Boost your air conditioner’s cooling power by blocking “heat leaks”Posted: July 15, 2012 Filed under: How-to | Tags: AC, air conditioner, air conditioning, BTU, BTUs, cooling, heat, power, summer, Watts 4 Comments
A basic “5,000 BTU” air conditioner can pump about 1,500 Watts of heat out of a room every hour. To get more bang for your A/C buck, find the big ‘heat leaks’ in your room — and block them.
Your air conditioner is a pump, and what it pumps is an invisible liquid called ‘heat’. (OK, not really, but this is a useful way to think about it.) Your A/C unit scoops up the ‘heat liquid’ from inside the room, pumps it out through the window, and dumps it outside. As the ‘heat liquid’ is slowly drained out of your room, the room gets cooler, you get happier, and civilized indoor life can continue.
To boost the cooling power of your A/C unit, find out what’s letting heat leak into your room, and you block the leaks. If your room is constantly filling up with ‘heat liquid’, the pump (A/C) spends a lot more energy just keeping up with the leaks, and less energy dropping the temperature for you. Luckily, there are (at least!) three easy things you can do:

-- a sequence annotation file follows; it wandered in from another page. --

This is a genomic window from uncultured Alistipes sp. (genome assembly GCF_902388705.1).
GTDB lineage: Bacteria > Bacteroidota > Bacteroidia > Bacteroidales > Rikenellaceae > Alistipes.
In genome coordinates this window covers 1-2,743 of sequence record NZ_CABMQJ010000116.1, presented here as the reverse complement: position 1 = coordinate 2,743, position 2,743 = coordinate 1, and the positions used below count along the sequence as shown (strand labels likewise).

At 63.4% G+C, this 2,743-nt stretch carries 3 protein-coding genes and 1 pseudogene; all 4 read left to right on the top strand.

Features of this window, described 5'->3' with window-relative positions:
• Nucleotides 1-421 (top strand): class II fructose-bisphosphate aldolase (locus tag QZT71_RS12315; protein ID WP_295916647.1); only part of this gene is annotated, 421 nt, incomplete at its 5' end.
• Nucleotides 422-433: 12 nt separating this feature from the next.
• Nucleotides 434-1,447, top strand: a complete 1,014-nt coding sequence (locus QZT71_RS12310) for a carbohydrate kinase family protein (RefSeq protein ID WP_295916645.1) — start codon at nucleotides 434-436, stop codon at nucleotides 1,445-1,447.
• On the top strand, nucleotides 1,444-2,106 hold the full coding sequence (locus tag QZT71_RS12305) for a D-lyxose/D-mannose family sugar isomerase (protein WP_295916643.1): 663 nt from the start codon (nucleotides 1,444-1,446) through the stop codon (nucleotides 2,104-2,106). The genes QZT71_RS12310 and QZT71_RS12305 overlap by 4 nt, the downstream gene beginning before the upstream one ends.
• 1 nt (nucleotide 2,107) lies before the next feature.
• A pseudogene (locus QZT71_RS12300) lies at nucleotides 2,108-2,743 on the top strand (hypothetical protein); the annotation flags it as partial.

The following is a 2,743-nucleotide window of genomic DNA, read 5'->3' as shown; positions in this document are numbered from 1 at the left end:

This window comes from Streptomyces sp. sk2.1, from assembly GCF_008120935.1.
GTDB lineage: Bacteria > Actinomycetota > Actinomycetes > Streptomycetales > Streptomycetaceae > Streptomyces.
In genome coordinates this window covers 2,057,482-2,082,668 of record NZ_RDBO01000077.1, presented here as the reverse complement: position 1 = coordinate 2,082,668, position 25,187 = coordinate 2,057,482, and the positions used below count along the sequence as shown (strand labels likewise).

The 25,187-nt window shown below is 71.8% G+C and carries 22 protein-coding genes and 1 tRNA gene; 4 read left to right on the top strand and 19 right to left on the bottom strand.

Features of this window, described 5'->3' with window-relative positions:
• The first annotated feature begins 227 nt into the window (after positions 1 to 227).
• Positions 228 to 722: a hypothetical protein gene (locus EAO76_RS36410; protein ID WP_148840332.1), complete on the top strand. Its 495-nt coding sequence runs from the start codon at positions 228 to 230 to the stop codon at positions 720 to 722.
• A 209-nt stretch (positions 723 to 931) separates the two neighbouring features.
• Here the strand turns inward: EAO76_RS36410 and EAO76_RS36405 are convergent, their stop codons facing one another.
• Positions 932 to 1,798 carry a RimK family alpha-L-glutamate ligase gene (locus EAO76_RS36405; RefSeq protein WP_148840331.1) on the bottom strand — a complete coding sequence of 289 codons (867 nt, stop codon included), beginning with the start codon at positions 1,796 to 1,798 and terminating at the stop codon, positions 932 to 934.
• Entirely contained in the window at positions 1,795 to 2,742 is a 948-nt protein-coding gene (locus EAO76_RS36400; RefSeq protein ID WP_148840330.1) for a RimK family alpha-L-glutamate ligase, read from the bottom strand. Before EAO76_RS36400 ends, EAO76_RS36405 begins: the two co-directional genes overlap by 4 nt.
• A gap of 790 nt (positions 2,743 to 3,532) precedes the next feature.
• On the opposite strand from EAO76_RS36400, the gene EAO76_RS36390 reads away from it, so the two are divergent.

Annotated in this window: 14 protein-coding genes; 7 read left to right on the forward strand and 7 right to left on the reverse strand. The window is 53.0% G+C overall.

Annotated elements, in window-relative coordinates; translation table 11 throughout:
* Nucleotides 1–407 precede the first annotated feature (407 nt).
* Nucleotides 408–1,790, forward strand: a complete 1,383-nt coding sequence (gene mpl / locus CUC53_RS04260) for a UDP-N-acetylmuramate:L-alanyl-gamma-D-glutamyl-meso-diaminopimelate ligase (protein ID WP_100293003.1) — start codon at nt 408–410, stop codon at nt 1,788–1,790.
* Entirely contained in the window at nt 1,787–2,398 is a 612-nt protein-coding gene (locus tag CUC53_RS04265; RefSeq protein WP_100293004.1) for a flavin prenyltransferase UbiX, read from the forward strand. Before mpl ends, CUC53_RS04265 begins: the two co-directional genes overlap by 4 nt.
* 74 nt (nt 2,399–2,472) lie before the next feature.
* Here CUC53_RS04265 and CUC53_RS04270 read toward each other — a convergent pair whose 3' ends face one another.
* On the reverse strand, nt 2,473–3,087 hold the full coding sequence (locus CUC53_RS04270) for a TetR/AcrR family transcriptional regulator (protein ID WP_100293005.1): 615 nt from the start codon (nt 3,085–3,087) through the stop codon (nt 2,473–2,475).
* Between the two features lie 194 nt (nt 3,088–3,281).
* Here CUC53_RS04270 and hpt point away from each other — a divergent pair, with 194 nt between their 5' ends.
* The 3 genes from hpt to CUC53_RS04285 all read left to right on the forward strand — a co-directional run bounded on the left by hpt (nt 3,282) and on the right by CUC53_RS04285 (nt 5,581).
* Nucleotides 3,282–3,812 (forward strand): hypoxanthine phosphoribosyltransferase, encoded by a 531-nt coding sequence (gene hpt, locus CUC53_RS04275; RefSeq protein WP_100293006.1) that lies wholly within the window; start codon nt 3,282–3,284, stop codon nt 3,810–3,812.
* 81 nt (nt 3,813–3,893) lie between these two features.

- Block the daytime sunlight. Sun flooding in through the windows also brings a flood of heat into the room. Close the blinds, pull the drapes. Congratulations, you’ve just closed a big, gaping hole that was pouring heat in to the room.
- Turn off every light you can — and replace others with LED or CFL bulbs. If you’re running three 60-Watt lightbulbs in the same room as a basic 5,000 BTU window A/C unit, you’re using 12% of your A/C’s cooling power just to pump out the heat that the lightbulbs are bringing in! Turn off the ones you don’t need, and replace the others with modern high-efficiency LED or CFL bulbs. Good job: you’ve just blocked another source of heat sneaking in.
- Unplug those electronic gizmos — or at least move the chargers to another room. Nearly everything plugged into a wall socket is leaking heat into your room. Put your hand on each ‘wall wart’ transformer, and if any of them feel warm, you’ve found another leak through which heat is sneaking into your room! When you unplug the gizmo, you plug another heat leak.
It’s common to find 20% or more of an A/C unit’s cooling power being used up needlessly, pumping out heat that you can easily block before it gets in. Block that heat before it gets in, and presto: 20% boost in A/C cooling power.